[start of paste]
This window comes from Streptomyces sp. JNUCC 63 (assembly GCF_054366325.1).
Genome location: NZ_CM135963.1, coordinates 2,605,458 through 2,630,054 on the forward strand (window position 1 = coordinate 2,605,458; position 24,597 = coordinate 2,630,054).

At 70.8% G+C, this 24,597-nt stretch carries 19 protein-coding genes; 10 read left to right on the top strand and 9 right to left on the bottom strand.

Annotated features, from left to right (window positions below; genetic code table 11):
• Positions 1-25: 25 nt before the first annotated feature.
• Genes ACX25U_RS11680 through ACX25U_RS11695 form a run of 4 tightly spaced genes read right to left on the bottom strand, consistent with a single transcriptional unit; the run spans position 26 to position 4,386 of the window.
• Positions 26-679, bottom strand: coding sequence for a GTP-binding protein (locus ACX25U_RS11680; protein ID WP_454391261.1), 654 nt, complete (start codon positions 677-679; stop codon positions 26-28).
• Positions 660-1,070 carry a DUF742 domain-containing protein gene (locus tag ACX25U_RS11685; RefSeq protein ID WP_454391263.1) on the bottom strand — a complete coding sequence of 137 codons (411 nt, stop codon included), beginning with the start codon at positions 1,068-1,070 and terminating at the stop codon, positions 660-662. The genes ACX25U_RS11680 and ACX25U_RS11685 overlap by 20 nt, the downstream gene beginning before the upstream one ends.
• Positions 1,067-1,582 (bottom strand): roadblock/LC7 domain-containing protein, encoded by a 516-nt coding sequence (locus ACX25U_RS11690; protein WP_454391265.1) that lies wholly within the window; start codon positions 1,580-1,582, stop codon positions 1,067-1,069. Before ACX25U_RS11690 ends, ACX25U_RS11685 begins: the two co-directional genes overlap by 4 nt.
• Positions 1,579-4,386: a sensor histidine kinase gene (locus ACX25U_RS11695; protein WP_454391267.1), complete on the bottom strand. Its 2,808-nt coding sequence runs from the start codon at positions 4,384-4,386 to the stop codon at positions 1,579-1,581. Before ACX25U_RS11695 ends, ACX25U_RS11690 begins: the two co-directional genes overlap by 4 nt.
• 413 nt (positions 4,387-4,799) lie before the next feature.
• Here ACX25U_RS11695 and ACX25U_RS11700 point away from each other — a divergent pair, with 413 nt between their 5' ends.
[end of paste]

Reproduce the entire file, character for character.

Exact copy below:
This window comes from Streptomyces sp. JNUCC 63 (assembly GCF_054366325.1).
Genome location: NZ_CM135963.1, coordinates 2,605,458 through 2,630,054 on the forward strand (window position 1 = coordinate 2,605,458; position 24,597 = coordinate 2,630,054).

At 70.8% G+C, this 24,597-nt stretch carries 19 protein-coding genes; 10 read left to right on the top strand and 9 right to left on the bottom strand.

Annotated features, from left to right (window positions below; genetic code table 11):
• Positions 1-25: 25 nt before the first annotated feature.
• Genes ACX25U_RS11680 through ACX25U_RS11695 form a run of 4 tightly spaced genes read right to left on the bottom strand, consistent with a single transcriptional unit; the run spans position 26 to position 4,386 of the window.
• Positions 26-679, bottom strand: coding sequence for a GTP-binding protein (locus ACX25U_RS11680; protein ID WP_454391261.1), 654 nt, complete (start codon positions 677-679; stop codon positions 26-28).
• Positions 660-1,070 carry a DUF742 domain-containing protein gene (locus tag ACX25U_RS11685; RefSeq protein ID WP_454391263.1) on the bottom strand — a complete coding sequence of 137 codons (411 nt, stop codon included), beginning with the start codon at positions 1,068-1,070 and terminating at the stop codon, positions 660-662. The genes ACX25U_RS11680 and ACX25U_RS11685 overlap by 20 nt, the downstream gene beginning before the upstream one ends.
• Positions 1,067-1,582 (bottom strand): roadblock/LC7 domain-containing protein, encoded by a 516-nt coding sequence (locus ACX25U_RS11690; protein WP_454391265.1) that lies wholly within the window; start codon positions 1,580-1,582, stop codon positions 1,067-1,069. Before ACX25U_RS11690 ends, ACX25U_RS11685 begins: the two co-directional genes overlap by 4 nt.
• Positions 1,579-4,386: a sensor histidine kinase gene (locus ACX25U_RS11695; protein WP_454391267.1), complete on the bottom strand. Its 2,808-nt coding sequence runs from the start codon at positions 4,384-4,386 to the stop codon at positions 1,579-1,581. Before ACX25U_RS11695 ends, ACX25U_RS11690 begins: the two co-directional genes overlap by 4 nt.
• 413 nt (positions 4,387-4,799) lie before the next feature.
• Here ACX25U_RS11695 and ACX25U_RS11700 point away from each other — a divergent pair, with 413 nt between their 5' ends.